National standards for forensic laboratories are useless unless research is done to validate the science, the head of the Innocence Project told the Senate Committee on the Judiciary on Wednesday.
Peter Neufeld, co-founder and co-director of the Innocence Project, was one of four witnesses testifying on “Improving Forensic Science in the Criminal Justice System.” He brought with him two men from the Washington, D.C., area who had recently been exonerated of crimes they did not commit, after each had spent more than 30 years in prison.
Neufeld said the two men had been convicted on microscopic hair evidence analyzed by the FBI crime laboratory, which, with the Department of Justice as announced last week, is reviewing thousands of old cases for potentially flawed evidence.
The Innocence Project, which is affiliated with the Benjamin N. Cardozo School of Law at Yeshiva University in New York City, is partnering with the Justice Department in its review.
Committee Chairman Sen. Patrick Leahy, D-Vt., held up a copy of a Washington Post paper containing a front-page story on the FBI lab matter and talked about legislation he introduced in January 2011 to strengthen the reliability and accuracy of forensic evidence in criminal matters.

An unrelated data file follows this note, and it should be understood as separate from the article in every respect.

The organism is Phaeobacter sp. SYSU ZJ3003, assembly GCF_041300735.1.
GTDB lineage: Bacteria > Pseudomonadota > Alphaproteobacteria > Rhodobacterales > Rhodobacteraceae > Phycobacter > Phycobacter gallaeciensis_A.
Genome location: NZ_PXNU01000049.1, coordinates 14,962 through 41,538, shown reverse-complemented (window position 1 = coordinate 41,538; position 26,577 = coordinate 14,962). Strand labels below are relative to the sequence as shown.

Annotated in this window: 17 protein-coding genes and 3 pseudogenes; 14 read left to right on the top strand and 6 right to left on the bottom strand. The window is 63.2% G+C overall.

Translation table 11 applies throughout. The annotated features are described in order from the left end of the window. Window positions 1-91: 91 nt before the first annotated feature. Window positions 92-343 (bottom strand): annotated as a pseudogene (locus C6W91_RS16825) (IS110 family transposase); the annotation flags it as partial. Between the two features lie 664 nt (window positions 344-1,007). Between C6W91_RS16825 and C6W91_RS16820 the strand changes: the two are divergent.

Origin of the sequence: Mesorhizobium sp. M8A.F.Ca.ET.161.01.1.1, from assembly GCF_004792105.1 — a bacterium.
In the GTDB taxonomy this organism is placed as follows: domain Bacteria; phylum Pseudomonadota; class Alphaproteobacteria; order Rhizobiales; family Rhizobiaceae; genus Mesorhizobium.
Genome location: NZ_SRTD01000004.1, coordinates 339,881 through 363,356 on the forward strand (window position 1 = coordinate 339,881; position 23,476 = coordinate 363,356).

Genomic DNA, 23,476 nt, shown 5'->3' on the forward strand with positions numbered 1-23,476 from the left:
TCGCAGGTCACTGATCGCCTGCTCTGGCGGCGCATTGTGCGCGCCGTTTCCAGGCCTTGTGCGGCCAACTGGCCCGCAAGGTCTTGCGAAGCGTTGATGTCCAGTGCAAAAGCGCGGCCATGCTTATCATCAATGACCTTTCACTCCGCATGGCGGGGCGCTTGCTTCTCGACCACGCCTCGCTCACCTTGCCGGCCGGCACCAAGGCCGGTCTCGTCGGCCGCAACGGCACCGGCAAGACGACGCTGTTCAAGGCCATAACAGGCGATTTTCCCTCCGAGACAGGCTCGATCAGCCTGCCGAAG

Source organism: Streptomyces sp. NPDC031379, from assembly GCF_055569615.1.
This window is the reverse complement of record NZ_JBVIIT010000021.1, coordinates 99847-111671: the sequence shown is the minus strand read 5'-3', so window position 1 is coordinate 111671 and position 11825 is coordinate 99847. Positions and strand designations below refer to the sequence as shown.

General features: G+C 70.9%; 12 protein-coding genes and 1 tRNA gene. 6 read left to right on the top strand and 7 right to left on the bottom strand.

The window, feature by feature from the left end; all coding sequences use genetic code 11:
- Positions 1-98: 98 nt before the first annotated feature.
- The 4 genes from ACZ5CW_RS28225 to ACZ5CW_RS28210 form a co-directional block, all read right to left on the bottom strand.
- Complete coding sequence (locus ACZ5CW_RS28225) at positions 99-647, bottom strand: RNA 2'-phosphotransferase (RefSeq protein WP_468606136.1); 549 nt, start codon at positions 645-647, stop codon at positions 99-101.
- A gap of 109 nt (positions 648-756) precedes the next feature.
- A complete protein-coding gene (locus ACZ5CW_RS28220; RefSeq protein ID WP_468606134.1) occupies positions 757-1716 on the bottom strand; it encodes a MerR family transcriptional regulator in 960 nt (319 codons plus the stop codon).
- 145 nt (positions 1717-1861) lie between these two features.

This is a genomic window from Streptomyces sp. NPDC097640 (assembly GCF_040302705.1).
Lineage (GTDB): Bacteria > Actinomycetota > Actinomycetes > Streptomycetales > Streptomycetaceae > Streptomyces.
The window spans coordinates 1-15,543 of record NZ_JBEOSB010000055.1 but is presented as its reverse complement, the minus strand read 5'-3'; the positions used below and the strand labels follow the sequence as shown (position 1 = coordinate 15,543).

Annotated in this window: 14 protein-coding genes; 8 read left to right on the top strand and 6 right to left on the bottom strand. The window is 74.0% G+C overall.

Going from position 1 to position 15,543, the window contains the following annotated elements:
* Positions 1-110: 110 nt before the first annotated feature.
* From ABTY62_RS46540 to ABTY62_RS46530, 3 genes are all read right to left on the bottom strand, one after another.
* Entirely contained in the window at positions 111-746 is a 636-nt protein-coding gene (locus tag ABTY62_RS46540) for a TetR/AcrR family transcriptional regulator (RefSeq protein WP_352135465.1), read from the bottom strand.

The Criminal Justice and Forensic Science Reform Act (S132) would require the accreditation of forensic science laboratories that receive federal funding and certification of forensic science professionals who work in those laboratories.
Leahy also referred to a 2009 study, “Strengthening Forensic Science in the United States: A Path Forward,” by the National Academy of Sciences, which he said points out significant problems in the forensic science field that urgently need to be addressed.
“We’re going to reconsider how best to ensure the effectiveness of forensic evidence used in criminal cases,” Leahy said, opening the hearing. “It’s essential to make sure the criminal justice system works best for all Americans.”
Leahy said the worst thing that can happen in society is having innocent people convicted and failing to convict the guilty.